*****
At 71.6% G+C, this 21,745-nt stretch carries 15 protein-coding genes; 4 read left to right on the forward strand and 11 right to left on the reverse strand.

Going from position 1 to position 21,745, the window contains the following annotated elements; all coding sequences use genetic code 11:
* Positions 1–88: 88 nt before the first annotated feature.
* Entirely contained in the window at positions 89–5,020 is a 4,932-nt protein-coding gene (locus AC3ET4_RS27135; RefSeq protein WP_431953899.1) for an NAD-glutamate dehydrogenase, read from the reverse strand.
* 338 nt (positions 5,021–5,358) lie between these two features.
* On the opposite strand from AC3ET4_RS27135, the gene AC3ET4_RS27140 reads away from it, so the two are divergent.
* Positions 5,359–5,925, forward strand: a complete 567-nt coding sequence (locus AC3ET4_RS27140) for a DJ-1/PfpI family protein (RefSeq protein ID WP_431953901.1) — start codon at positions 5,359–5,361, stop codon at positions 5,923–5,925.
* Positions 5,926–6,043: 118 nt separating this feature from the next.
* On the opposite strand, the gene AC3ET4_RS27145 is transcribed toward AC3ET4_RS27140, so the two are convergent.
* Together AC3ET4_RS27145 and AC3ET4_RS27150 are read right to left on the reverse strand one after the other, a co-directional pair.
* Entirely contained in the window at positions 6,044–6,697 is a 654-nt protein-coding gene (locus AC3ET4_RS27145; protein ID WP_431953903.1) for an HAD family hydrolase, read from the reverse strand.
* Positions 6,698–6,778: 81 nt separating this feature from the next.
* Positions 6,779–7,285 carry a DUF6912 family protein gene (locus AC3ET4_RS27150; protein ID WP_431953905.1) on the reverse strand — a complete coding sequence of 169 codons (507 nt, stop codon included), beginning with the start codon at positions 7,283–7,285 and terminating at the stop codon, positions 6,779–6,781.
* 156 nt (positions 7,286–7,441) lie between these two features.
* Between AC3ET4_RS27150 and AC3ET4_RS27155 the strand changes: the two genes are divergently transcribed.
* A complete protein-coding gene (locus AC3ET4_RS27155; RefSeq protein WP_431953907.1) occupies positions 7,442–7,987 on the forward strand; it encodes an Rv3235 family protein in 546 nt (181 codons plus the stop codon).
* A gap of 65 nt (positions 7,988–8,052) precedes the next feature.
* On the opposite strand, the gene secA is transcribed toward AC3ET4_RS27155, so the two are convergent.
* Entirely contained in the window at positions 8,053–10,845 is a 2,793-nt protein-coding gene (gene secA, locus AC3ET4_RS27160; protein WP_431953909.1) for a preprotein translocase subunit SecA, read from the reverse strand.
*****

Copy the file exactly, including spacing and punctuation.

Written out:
At 71.6% G+C, this 21,745-nt stretch carries 15 protein-coding genes; 4 read left to right on the forward strand and 11 right to left on the reverse strand.

Going from position 1 to position 21,745, the window contains the following annotated elements; all coding sequences use genetic code 11:
* Positions 1–88: 88 nt before the first annotated feature.
* Entirely contained in the window at positions 89–5,020 is a 4,932-nt protein-coding gene (locus AC3ET4_RS27135; RefSeq protein WP_431953899.1) for an NAD-glutamate dehydrogenase, read from the reverse strand.
* 338 nt (positions 5,021–5,358) lie between these two features.
* On the opposite strand from AC3ET4_RS27135, the gene AC3ET4_RS27140 reads away from it, so the two are divergent.
* Positions 5,359–5,925, forward strand: a complete 567-nt coding sequence (locus AC3ET4_RS27140) for a DJ-1/PfpI family protein (RefSeq protein ID WP_431953901.1) — start codon at positions 5,359–5,361, stop codon at positions 5,923–5,925.
* Positions 5,926–6,043: 118 nt separating this feature from the next.
* On the opposite strand, the gene AC3ET4_RS27145 is transcribed toward AC3ET4_RS27140, so the two are convergent.
* Together AC3ET4_RS27145 and AC3ET4_RS27150 are read right to left on the reverse strand one after the other, a co-directional pair.
* Entirely contained in the window at positions 6,044–6,697 is a 654-nt protein-coding gene (locus AC3ET4_RS27145; protein ID WP_431953903.1) for an HAD family hydrolase, read from the reverse strand.
* Positions 6,698–6,778: 81 nt separating this feature from the next.
* Positions 6,779–7,285 carry a DUF6912 family protein gene (locus AC3ET4_RS27150; protein ID WP_431953905.1) on the reverse strand — a complete coding sequence of 169 codons (507 nt, stop codon included), beginning with the start codon at positions 7,283–7,285 and terminating at the stop codon, positions 6,779–6,781.
* 156 nt (positions 7,286–7,441) lie between these two features.
* Between AC3ET4_RS27150 and AC3ET4_RS27155 the strand changes: the two genes are divergently transcribed.
* A complete protein-coding gene (locus AC3ET4_RS27155; RefSeq protein WP_431953907.1) occupies positions 7,442–7,987 on the forward strand; it encodes an Rv3235 family protein in 546 nt (181 codons plus the stop codon).
* A gap of 65 nt (positions 7,988–8,052) precedes the next feature.
* On the opposite strand, the gene secA is transcribed toward AC3ET4_RS27155, so the two are convergent.
* Entirely contained in the window at positions 8,053–10,845 is a 2,793-nt protein-coding gene (gene secA, locus AC3ET4_RS27160; protein WP_431953909.1) for a preprotein translocase subunit SecA, read from the reverse strand.